First, in practice, economies that have removed their low denomination coins, or introduced rounding (and there are lots of them) have moved to a system in which rounding is applied to the final bill, not to individual items. In such a system, the prices of each item need not be affected at all. More than this though, if you buy more than one item at a time, the bias in the probability that your total bill will need to be rounded up rather than down falls. Research shows that just 3 items may be enough to remove any inflationary bias in rounding, even if the underlying items have a bias towards ending in .99.
Second, in most existing cases, rounding is only applied to cash payments – payments by card or similar electronic means would likely still be charged the exact amount. For most advanced economies cash payments tend to make up a low proportion of spending by value. In the UK, for instance just 3% are made using cash. What is more, low value payments, where cash has always been king, have been encroached on in recent years by the adoption of new technologies such as contactless cards.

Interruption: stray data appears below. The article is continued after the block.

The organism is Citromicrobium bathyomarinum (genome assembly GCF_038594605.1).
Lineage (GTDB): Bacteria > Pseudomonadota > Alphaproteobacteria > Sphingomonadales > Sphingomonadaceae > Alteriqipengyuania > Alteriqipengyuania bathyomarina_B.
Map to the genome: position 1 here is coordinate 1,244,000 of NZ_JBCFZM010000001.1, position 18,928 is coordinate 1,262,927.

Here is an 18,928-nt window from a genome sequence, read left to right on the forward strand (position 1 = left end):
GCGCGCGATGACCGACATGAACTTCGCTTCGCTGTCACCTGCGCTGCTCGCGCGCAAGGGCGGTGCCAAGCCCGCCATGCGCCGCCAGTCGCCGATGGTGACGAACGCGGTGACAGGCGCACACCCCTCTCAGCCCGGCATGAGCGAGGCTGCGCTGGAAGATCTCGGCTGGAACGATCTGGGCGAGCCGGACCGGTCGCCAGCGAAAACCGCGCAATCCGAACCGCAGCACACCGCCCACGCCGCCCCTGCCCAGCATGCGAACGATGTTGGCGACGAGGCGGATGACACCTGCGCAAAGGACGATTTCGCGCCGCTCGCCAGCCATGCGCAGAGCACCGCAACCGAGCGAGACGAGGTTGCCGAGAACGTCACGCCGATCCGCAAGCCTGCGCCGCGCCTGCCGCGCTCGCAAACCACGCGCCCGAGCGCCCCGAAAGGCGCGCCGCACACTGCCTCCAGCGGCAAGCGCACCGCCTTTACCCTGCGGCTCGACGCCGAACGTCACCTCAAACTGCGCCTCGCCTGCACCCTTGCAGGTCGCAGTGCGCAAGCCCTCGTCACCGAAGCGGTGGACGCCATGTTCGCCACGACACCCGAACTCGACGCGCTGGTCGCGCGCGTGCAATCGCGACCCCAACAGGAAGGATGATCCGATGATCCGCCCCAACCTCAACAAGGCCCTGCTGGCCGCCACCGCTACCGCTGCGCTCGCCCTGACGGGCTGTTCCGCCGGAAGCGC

Finally, the prevalence of item prices ending in .99 has fallen in recent years, by approximately 1.5 percentage points since the beginning of 2012 and 2 percentage points since its peak in mid-2015 (chart below). It now only accounts for just over 12% of prices. This is mirrored by an increasing tendency for prices to end in round numbers and suggests that, over the past few years, there has been a declining proportion of items whose prices are likely to be rounded up if the 1p and 2p coins were abolished.
The decline in prices ending in .99
Evidence from UK price data